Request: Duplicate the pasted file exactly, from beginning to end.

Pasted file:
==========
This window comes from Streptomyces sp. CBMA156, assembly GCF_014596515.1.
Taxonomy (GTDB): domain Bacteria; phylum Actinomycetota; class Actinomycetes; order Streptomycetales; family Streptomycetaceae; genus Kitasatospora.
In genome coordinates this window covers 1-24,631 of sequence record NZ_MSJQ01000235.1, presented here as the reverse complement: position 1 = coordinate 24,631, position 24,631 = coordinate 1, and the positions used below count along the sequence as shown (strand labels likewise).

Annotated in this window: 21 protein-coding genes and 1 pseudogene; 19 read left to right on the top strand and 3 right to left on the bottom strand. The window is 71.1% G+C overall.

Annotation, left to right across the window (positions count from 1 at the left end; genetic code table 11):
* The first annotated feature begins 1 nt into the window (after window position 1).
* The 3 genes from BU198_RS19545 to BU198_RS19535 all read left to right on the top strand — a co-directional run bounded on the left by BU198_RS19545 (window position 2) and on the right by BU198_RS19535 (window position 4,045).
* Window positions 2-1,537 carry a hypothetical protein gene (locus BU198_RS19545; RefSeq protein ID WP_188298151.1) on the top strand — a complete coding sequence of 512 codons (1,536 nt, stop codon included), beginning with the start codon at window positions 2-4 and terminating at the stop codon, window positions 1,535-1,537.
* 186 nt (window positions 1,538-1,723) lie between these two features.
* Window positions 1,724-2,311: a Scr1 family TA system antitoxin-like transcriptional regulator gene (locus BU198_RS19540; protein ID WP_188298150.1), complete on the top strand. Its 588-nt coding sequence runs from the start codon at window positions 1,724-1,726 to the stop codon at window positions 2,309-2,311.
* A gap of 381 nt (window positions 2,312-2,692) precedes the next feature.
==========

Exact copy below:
This window comes from Streptomyces sp. CBMA156, assembly GCF_014596515.1.
Taxonomy (GTDB): domain Bacteria; phylum Actinomycetota; class Actinomycetes; order Streptomycetales; family Streptomycetaceae; genus Kitasatospora.
In genome coordinates this window covers 1-24,631 of sequence record NZ_MSJQ01000235.1, presented here as the reverse complement: position 1 = coordinate 24,631, position 24,631 = coordinate 1, and the positions used below count along the sequence as shown (strand labels likewise).

Annotated in this window: 21 protein-coding genes and 1 pseudogene; 19 read left to right on the top strand and 3 right to left on the bottom strand. The window is 71.1% G+C overall.

Annotation, left to right across the window (positions count from 1 at the left end; genetic code table 11):
* The first annotated feature begins 1 nt into the window (after window position 1).
* The 3 genes from BU198_RS19545 to BU198_RS19535 all read left to right on the top strand — a co-directional run bounded on the left by BU198_RS19545 (window position 2) and on the right by BU198_RS19535 (window position 4,045).
* Window positions 2-1,537 carry a hypothetical protein gene (locus BU198_RS19545; RefSeq protein ID WP_188298151.1) on the top strand — a complete coding sequence of 512 codons (1,536 nt, stop codon included), beginning with the start codon at window positions 2-4 and terminating at the stop codon, window positions 1,535-1,537.
* 186 nt (window positions 1,538-1,723) lie between these two features.
* Window positions 1,724-2,311: a Scr1 family TA system antitoxin-like transcriptional regulator gene (locus BU198_RS19540; protein ID WP_188298150.1), complete on the top strand. Its 588-nt coding sequence runs from the start codon at window positions 1,724-1,726 to the stop codon at window positions 2,309-2,311.
* A gap of 381 nt (window positions 2,312-2,692) precedes the next feature.